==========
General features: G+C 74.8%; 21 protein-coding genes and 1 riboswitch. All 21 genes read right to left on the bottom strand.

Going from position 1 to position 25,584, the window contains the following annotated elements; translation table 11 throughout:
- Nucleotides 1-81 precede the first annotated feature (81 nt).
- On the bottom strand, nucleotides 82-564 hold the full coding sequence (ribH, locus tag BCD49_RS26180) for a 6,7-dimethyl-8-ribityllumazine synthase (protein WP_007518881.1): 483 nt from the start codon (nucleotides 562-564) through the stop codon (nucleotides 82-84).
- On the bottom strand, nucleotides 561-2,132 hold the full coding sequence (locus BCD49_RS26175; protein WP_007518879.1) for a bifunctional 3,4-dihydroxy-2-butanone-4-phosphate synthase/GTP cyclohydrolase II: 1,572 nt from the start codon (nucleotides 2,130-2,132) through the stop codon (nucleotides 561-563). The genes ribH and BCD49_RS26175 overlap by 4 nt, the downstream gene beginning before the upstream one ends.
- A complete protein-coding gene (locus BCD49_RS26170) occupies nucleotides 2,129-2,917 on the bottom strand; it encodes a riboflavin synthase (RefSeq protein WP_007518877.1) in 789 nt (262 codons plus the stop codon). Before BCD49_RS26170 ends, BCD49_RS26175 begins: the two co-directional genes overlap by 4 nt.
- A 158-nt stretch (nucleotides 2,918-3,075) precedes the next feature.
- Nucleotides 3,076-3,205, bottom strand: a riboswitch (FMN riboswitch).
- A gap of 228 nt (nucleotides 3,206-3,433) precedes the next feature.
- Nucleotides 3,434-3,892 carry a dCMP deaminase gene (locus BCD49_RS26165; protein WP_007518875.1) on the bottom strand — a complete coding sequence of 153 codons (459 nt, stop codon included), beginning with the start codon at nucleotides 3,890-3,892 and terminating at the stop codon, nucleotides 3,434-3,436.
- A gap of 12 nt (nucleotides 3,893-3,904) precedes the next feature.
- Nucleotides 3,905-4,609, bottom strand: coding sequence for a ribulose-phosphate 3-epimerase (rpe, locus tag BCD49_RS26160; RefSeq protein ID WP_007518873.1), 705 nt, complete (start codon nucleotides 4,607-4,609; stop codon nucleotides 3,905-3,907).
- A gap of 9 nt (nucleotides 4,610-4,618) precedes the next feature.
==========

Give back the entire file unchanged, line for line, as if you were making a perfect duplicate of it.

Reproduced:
General features: G+C 74.8%; 21 protein-coding genes and 1 riboswitch. All 21 genes read right to left on the bottom strand.

Going from position 1 to position 25,584, the window contains the following annotated elements; translation table 11 throughout:
- Nucleotides 1-81 precede the first annotated feature (81 nt).
- On the bottom strand, nucleotides 82-564 hold the full coding sequence (ribH, locus tag BCD49_RS26180) for a 6,7-dimethyl-8-ribityllumazine synthase (protein WP_007518881.1): 483 nt from the start codon (nucleotides 562-564) through the stop codon (nucleotides 82-84).
- On the bottom strand, nucleotides 561-2,132 hold the full coding sequence (locus BCD49_RS26175; protein WP_007518879.1) for a bifunctional 3,4-dihydroxy-2-butanone-4-phosphate synthase/GTP cyclohydrolase II: 1,572 nt from the start codon (nucleotides 2,130-2,132) through the stop codon (nucleotides 561-563). The genes ribH and BCD49_RS26175 overlap by 4 nt, the downstream gene beginning before the upstream one ends.
- A complete protein-coding gene (locus BCD49_RS26170) occupies nucleotides 2,129-2,917 on the bottom strand; it encodes a riboflavin synthase (RefSeq protein WP_007518877.1) in 789 nt (262 codons plus the stop codon). Before BCD49_RS26170 ends, BCD49_RS26175 begins: the two co-directional genes overlap by 4 nt.
- A 158-nt stretch (nucleotides 2,918-3,075) precedes the next feature.
- Nucleotides 3,076-3,205, bottom strand: a riboswitch (FMN riboswitch).
- A gap of 228 nt (nucleotides 3,206-3,433) precedes the next feature.
- Nucleotides 3,434-3,892 carry a dCMP deaminase gene (locus BCD49_RS26165; protein WP_007518875.1) on the bottom strand — a complete coding sequence of 153 codons (459 nt, stop codon included), beginning with the start codon at nucleotides 3,890-3,892 and terminating at the stop codon, nucleotides 3,434-3,436.
- A gap of 12 nt (nucleotides 3,893-3,904) precedes the next feature.
- Nucleotides 3,905-4,609, bottom strand: coding sequence for a ribulose-phosphate 3-epimerase (rpe, locus tag BCD49_RS26160; RefSeq protein ID WP_007518873.1), 705 nt, complete (start codon nucleotides 4,607-4,609; stop codon nucleotides 3,905-3,907).
- A gap of 9 nt (nucleotides 4,610-4,618) precedes the next feature.